When it comes to the law, penal sentences of varying periods are prescribed for different offences. When it comes to politics, however, there seems to be no pattern to the period that must pass before sufficient penance is considered to have been done. In the case of Narendra Modi, for whom it is a case of absolution being given without a confession having been made, he has had to wait for 10 years before the UK and US governments decided recently that they would deal with him after all (it wouldn’t do to keep him in the isolation ward if he might conceivably become the prime minister!). Jagdish Tytler was indicted in 2005 for his role in the 1984 anti-Sikh pogrom, and is still in the political wilderness. In the case of Shashi Tharoor, however, he is back as a minister two-and-a-half years after he resigned, following a dust-up over his wife-to-be getting a reported Rs 70 crore worth of sweat equity from a partner in a consortium that was to get the Kochi IPL franchise (yes, the tasteless Mr Modi also got his number wrong).
Compare these with the life sentence that seems to have been given by the Bharatiya Janata Party to its former president, Bangaru Laxman, for accepting Rs 1 lakh from Tehelka staffers posing as peddlers of defence equipment. One difference may be that Mrs Tharoor-to-be quickly returned the sweat equity, while the pictures of Mr Laxman taking the money have proved indelible. Another life sentence, so to speak, was served by Madhavrao Scindia, who resigned as civil aviation minister because a chartered Uzbek plane landed upside down in a dense Delhi fog; there were no casualties other than the plane and the minister — who was blameless but never made it back into the Rao government and never became a minister again because he died in (another) 2001 plane crash, three years before the Congress returned to power. Interestingly, unlike Bangaru Laxman, George Fernandes was reinstated as defence minister not too long after he resigned following the Tehelka expose of 2001.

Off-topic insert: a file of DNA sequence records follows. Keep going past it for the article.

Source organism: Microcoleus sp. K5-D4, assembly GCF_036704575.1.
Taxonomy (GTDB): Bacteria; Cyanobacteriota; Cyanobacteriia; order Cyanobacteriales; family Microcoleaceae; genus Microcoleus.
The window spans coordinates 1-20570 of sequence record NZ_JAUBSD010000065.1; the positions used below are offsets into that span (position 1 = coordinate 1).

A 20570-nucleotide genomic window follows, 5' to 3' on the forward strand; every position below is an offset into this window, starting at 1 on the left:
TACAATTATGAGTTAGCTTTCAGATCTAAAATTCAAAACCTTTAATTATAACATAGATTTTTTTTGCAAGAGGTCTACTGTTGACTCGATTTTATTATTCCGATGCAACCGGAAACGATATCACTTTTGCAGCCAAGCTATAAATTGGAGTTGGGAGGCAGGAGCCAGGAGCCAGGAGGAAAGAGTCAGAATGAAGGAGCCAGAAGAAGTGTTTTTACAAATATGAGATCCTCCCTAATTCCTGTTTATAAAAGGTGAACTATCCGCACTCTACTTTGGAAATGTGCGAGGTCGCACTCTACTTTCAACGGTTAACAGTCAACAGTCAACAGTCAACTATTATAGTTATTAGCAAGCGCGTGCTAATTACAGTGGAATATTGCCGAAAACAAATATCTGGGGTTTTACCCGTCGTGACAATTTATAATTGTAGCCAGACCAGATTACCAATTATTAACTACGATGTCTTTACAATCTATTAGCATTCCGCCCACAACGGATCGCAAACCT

As for the man who said he would make “discreet” enquiries into the funding of Nitin Gadkari’s companies, most people may not remember that Veerappa Moily was once taped in a car ride offering a bribe to a Karnataka legislator in return for his support. Mr Moily was in the political wilderness till a commission of inquiry exonerated him, only to land in controversy again because he was named in the pay-offs to MPs from the Jharkhand Mukti Morcha for their support when the Narasimha Rao government faced a no-confidence vote. Regardless, Mr Moily was to surface as the country’s law minister, no less, and (many seem to think) will now undo the damage done to crony capitalism by Jaipal Reddy!
Others have had to wait for the political wheel to turn before they were given unction. P Chidambaram offered to resign as commerce minister over an investment made by his wife in a firm that featured in the share scam of 1992. Rao said he would not accept the resignation, but forwarded it to the president and had it flashed on TV before Mr Chidambaram got back home, a short distance away. Like Scindia, he was never allowed back into Rao’s government but bounced back as finance minister in the United Front government of 1996. Meanwhile, L K Advani remains the only person who quit his Lok Sabha membership and did not seek to come back until the Supreme Court acquitted him in the Jain diaries relating to hawala pay-offs. As for Mr Gadkari, will he be forced to quit, and if so how long will he stay in the political wilderness? As long as poor Bangaru Laxman for his Rs 1 lakh?